Make learning fun with elementary spelling games. Activities suggested below can be used to practice weekly spelling lists, or for spelling enrichment. By focusing on the pattern-rhyme relationship, these games will help your child learn how to spell a variety of related words.
Provide a pack of word cards which contains pairs of words with similar structures. The words used may be generated from your child’s school spelling list paired with words that rhyme, or you may prefer to use a list of words generated from a specific spelling pattern (like words with ea, bl, th and so forth.)
Place all of the cards fact down and have your child take turns turning over two cards. If the cards match (have the same pattern, rhyme, make a compound word etc.) then s/he should identify the commonality. If this is done correctly, s/he gets to keep the pair. If the cards are not pairs, or your child is unable to identify how they are similar, then the cards are turned over again. The play continues until all of the pairs have been found.
As with each of the spelling activities listed, Concentration may be played with more than one child. In one version of the game, the children could be competing for the same set of cards - in which case, the one with the most pairs wins. Or, for a variation, you could have two or more children with a different set of spelling lists/patterns they are looking for. If they turn over a pair, and it is not one of the structures they are specifically working on (in other words, it is from another child’s list) they have to flip the cards back and their turn is over. This is a great way to help several children practice their spelling lists at one time!
Sort Words According to Length or Spelling Pattern
Create word cards for elementary spelling games using your child’s spelling list, a list of words generated at random, or even a list of words taken from a specific text.
Have your child then sort the words according to how many letters there are in the word. Once all of the words in the spelling game have been sorted, he or she can then count and record (with both numbers and by writing the words under each category) how many words are in each pile. Then, mix the words up again and have your child sort the words according to specific spelling patterns, beginning letters, ending letters, certain letters and so forth. Continue to count and record results. Spend some time comparing and contrasting the recorded lists to see which words had traits in common and why.
Hink Pink / Hinky Pinkies
Hink Pinks are one-syllable words that rhyme, while Hinky Pinkies are two-syllable words that rhyme. Children love to illustrate them. They also enjoy making and solving riddles with them. Hink Pink activities give children a real purpose for identifying and manipulating rhyming words. Some examples of Hink/Pink and Hinky/Pinkies are:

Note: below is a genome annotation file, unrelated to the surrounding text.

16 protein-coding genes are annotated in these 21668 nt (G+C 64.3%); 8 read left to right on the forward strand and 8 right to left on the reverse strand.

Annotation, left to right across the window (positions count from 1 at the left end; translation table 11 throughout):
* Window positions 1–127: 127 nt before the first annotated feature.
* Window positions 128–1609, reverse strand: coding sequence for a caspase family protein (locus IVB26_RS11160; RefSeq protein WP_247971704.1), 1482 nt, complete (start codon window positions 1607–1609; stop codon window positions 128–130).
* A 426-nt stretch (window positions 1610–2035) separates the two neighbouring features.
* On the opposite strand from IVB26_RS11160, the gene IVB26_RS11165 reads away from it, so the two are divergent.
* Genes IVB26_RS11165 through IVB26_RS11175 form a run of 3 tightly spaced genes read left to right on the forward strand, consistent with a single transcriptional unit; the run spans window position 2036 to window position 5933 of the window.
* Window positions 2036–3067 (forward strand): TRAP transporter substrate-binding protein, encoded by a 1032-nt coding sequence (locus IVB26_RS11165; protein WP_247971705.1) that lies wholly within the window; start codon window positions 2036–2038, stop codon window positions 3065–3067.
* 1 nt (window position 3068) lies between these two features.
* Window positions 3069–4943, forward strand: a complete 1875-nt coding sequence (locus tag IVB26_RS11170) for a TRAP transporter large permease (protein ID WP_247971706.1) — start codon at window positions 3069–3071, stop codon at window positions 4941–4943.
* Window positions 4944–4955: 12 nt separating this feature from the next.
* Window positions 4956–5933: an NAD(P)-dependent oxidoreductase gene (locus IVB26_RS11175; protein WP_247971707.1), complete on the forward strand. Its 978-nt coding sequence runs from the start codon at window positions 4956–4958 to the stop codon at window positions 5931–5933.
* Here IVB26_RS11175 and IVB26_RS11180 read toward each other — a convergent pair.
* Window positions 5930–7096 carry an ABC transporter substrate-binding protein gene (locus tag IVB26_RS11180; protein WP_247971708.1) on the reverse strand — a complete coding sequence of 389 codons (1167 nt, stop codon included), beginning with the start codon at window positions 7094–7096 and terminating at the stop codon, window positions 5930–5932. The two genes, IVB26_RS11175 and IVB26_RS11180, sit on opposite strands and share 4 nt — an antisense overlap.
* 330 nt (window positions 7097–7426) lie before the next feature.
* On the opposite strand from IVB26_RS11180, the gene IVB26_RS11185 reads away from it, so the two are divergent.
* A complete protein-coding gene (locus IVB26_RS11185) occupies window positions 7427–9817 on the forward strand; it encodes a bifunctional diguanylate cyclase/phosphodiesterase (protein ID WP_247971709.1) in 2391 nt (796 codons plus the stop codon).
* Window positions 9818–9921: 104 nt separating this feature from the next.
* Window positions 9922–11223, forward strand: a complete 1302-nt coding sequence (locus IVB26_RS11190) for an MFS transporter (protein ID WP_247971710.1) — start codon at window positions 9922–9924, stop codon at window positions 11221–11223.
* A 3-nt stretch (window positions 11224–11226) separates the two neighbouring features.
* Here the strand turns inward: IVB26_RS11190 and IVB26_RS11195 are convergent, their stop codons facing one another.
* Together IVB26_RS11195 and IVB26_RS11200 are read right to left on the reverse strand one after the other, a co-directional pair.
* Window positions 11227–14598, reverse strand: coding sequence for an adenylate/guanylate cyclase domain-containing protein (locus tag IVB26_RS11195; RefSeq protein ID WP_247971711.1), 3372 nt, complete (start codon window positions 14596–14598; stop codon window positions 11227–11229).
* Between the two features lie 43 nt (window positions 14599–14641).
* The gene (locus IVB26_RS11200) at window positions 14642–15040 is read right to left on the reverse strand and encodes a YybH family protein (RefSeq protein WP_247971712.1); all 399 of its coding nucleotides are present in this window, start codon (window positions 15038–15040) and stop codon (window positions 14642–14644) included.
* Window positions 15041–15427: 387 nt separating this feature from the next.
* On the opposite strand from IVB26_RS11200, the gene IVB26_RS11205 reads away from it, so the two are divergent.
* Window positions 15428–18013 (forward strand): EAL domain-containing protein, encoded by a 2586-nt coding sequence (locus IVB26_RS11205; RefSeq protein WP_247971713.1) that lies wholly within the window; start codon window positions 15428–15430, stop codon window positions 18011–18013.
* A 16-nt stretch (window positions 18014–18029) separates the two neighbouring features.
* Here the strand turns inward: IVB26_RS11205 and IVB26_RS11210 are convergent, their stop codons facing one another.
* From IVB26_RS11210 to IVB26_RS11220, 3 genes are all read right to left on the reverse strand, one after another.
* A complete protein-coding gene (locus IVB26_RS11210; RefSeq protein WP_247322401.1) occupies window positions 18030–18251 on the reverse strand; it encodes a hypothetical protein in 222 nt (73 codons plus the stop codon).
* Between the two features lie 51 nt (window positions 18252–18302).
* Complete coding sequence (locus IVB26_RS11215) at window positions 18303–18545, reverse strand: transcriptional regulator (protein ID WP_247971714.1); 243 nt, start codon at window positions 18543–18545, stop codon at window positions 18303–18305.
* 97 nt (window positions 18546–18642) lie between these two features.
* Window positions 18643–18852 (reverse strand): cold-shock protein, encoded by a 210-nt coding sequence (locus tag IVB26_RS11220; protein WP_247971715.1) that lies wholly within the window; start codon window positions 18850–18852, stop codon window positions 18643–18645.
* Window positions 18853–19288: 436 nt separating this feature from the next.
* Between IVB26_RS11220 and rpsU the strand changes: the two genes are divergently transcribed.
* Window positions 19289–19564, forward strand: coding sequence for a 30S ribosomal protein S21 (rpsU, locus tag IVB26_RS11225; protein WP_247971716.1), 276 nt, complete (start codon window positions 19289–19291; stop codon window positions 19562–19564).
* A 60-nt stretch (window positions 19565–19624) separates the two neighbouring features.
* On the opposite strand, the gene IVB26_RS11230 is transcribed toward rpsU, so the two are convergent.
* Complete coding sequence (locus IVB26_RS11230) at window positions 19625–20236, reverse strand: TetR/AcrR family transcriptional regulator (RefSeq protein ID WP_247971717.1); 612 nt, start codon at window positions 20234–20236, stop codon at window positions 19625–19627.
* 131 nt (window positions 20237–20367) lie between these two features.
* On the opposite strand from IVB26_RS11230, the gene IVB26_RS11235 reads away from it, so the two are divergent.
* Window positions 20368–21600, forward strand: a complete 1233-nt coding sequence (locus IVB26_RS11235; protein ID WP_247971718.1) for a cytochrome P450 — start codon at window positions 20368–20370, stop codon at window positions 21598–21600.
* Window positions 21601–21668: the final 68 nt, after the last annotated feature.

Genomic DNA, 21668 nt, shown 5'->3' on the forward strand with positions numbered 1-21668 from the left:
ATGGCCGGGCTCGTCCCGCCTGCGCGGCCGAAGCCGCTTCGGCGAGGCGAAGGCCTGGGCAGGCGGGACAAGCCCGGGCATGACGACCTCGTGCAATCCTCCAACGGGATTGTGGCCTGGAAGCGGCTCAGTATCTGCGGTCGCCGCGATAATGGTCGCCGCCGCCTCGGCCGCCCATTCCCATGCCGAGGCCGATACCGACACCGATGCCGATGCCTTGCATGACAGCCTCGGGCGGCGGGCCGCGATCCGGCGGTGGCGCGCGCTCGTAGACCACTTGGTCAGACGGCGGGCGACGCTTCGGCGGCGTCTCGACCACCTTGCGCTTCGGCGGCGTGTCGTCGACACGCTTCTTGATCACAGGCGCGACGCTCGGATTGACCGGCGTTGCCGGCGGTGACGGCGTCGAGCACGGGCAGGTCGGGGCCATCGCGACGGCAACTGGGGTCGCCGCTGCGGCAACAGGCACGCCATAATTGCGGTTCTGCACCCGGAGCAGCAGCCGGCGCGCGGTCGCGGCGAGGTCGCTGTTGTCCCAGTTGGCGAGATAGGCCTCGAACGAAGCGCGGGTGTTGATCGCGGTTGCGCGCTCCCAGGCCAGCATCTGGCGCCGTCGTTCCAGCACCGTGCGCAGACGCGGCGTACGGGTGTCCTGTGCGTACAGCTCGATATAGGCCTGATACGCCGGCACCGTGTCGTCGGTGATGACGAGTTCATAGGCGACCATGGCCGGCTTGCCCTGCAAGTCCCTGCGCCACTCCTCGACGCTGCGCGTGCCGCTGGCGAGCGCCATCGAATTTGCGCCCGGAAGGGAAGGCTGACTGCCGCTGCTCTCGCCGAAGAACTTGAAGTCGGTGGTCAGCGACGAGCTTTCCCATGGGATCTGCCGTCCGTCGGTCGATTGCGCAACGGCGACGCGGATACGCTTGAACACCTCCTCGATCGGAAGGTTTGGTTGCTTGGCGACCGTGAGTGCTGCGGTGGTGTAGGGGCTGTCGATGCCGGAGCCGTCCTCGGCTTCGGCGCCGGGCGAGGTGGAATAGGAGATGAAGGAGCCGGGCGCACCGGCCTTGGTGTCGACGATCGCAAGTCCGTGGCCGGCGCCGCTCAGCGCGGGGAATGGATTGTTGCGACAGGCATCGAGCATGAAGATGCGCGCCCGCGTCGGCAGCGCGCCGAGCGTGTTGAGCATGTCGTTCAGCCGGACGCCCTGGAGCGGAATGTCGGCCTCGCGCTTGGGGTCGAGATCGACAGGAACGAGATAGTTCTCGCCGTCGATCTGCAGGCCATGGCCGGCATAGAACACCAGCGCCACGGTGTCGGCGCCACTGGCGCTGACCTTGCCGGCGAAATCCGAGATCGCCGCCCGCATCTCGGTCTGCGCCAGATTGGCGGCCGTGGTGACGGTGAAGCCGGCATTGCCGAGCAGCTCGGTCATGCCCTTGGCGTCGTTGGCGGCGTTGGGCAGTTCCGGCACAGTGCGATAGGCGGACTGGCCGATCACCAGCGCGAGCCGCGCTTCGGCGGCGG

Work together with your child to generate a list of Hink/Pinks (or Hinky Pinkies). You can either use their school spelling list as a start, and then identify rhyming words to create a pair, or simply have some fun thinking of rhyming words. Next, fold a piece of paper in half and write one word of the pair on each side.
Give your younger child some time to illustrate each of the words. When they are done, unfold the paper and giggle together at the paired pictures.
For older children, give them the challenge of creating riddles using the pairs. For instance:
What would you call a baseball player who has had too many cookies? A fatter batter!
Or, if you have a child who enjoys solving riddles…make them up yourself! Then, challenge your child to not only find the solution, but spell it correctly. Tell your child to think back to their spelling list for clues. Of course, they can’t peek!
Your child will surely enjoy practicing skills with these spelling games! Activities like the ones described above not only teaches your child how to spell a variety of words that use similar sounds or patterns…it also keeps homework fun!
Do you have other suggestions for spelling practice at home? If so be sure to visit the comments section below.
- The advice, information and activities offered in this article are based on the author’s experience as a classroom teacher and homeschooling parent.
This post is part of the series: Can You Spell Fun? Activities to Help Your Child Practice Their Spelling Skills at Home
Whether it’s learning word lists or simply developing skills, this series of articles will provide you with a variety of activities that you can do at home with your children to help them practice their spelling!